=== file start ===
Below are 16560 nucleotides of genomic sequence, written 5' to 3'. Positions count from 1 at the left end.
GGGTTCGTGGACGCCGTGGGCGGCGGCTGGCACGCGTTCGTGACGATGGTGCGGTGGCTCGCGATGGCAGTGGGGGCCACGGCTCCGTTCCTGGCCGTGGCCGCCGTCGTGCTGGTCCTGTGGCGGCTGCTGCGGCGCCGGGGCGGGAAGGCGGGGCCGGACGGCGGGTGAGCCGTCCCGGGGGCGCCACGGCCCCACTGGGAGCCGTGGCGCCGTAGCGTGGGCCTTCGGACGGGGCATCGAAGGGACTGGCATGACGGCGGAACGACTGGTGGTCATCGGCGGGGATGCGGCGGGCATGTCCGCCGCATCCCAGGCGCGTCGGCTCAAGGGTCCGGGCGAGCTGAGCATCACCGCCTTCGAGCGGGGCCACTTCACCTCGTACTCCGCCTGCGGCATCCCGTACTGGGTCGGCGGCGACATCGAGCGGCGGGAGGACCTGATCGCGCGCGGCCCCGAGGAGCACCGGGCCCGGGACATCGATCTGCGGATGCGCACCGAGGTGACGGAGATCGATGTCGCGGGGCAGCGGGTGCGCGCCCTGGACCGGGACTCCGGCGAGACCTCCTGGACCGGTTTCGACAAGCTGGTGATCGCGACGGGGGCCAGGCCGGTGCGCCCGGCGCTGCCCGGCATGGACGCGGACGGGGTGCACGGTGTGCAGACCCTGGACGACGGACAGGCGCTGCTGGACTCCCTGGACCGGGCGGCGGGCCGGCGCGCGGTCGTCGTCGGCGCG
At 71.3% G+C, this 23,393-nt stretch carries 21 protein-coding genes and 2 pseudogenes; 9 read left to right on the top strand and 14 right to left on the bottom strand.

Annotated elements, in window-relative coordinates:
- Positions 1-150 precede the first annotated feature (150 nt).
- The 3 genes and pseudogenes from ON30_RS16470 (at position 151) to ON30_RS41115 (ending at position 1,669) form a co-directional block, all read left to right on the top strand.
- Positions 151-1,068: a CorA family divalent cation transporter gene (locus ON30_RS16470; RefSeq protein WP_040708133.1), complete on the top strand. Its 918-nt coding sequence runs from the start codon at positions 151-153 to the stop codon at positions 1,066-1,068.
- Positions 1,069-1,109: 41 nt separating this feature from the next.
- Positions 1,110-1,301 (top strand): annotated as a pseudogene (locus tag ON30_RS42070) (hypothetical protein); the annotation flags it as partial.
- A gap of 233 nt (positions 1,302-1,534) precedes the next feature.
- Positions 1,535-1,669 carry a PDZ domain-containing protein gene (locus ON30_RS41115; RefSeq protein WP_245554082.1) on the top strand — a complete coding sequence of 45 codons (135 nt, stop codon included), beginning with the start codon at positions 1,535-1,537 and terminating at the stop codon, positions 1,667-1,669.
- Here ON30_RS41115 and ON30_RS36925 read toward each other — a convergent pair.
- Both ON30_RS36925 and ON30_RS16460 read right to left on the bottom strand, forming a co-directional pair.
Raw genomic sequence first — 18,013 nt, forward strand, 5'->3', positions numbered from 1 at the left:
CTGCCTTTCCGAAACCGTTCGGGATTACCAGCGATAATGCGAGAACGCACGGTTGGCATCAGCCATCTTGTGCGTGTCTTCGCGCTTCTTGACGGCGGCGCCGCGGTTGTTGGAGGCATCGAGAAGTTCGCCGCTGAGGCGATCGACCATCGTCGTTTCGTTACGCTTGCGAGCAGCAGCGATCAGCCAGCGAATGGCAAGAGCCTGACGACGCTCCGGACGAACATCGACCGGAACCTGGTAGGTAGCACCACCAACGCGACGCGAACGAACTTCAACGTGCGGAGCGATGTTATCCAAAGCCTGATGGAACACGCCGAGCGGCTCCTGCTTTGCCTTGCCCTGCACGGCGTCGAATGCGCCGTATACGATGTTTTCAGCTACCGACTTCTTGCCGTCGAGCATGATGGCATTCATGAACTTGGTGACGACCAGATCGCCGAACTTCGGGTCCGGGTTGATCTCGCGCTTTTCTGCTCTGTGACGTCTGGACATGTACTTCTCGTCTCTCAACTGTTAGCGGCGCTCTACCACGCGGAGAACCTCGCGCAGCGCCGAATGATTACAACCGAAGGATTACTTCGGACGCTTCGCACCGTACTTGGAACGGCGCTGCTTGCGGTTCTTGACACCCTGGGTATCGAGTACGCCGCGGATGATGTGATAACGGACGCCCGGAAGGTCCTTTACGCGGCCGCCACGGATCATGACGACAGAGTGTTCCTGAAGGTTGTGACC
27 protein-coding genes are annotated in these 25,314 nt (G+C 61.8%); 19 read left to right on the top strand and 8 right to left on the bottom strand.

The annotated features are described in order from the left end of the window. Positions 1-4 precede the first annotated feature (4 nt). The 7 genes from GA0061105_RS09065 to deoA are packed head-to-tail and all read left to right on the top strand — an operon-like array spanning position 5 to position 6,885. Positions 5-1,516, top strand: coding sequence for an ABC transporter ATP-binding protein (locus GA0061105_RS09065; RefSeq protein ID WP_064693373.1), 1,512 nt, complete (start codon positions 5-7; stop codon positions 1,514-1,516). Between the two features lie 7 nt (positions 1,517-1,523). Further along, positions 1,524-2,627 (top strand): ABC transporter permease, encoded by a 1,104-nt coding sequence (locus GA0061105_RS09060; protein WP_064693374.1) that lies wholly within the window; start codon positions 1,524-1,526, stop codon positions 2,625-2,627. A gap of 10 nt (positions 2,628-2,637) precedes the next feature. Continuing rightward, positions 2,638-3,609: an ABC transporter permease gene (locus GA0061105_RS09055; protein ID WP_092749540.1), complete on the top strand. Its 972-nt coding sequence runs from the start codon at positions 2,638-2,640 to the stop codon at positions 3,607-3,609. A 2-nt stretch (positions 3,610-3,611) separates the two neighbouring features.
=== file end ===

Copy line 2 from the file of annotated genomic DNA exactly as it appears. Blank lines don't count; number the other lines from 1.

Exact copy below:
GGGTTCGTGGACGCCGTGGGCGGCGGCTGGCACGCGTTCGTGACGATGGTGCGGTGGCTCGCGATGGCAGTGGGGGCCACGGCTCCGTTCCTGGCCGTGGCCGCCGTCGTGCTGGTCCTGTGGCGGCTGCTGCGGCGCCGGGGCGGGAAGGCGGGGCCGGACGGCGGGTGAGCCGTCCCGGGGGCGCCACGGCCCCACTGGGAGCCGTGGCGCCGTAGCGTGGGCCTTCGGACGGGGCATCGAAGGGACTGGCATGACGGCGGAACGACTGGTGGTCATCGGCGGGGATGCGGCGGGCATGTCCGCCGCATCCCAGGCGCGTCGGCTCAAGGGTCCGGGCGAGCTGAGCATCACCGCCTTCGAGCGGGGCCACTTCACCTCGTACTCCGCCTGCGGCATCCCGTACTGGGTCGGCGGCGACATCGAGCGGCGGGAGGACCTGATCGCGCGCGGCCCCGAGGAGCACCGGGCCCGGGACATCGATCTGCGGATGCGCACCGAGGTGACGGAGATCGATGTCGCGGGGCAGCGGGTGCGCGCCCTGGACCGGGACTCCGGCGAGACCTCCTGGACCGGTTTCGACAAGCTGGTGATCGCGACGGGGGCCAGGCCGGTGCGCCCGGCGCTGCCCGGCATGGACGCGGACGGGGTGCACGGTGTGCAGACCCTGGACGACGGACAGGCGCTGCTGGACTCCCTGGACCGGGCGGCGGGCCGGCGCGCGGTCGTCGTCGGCGCG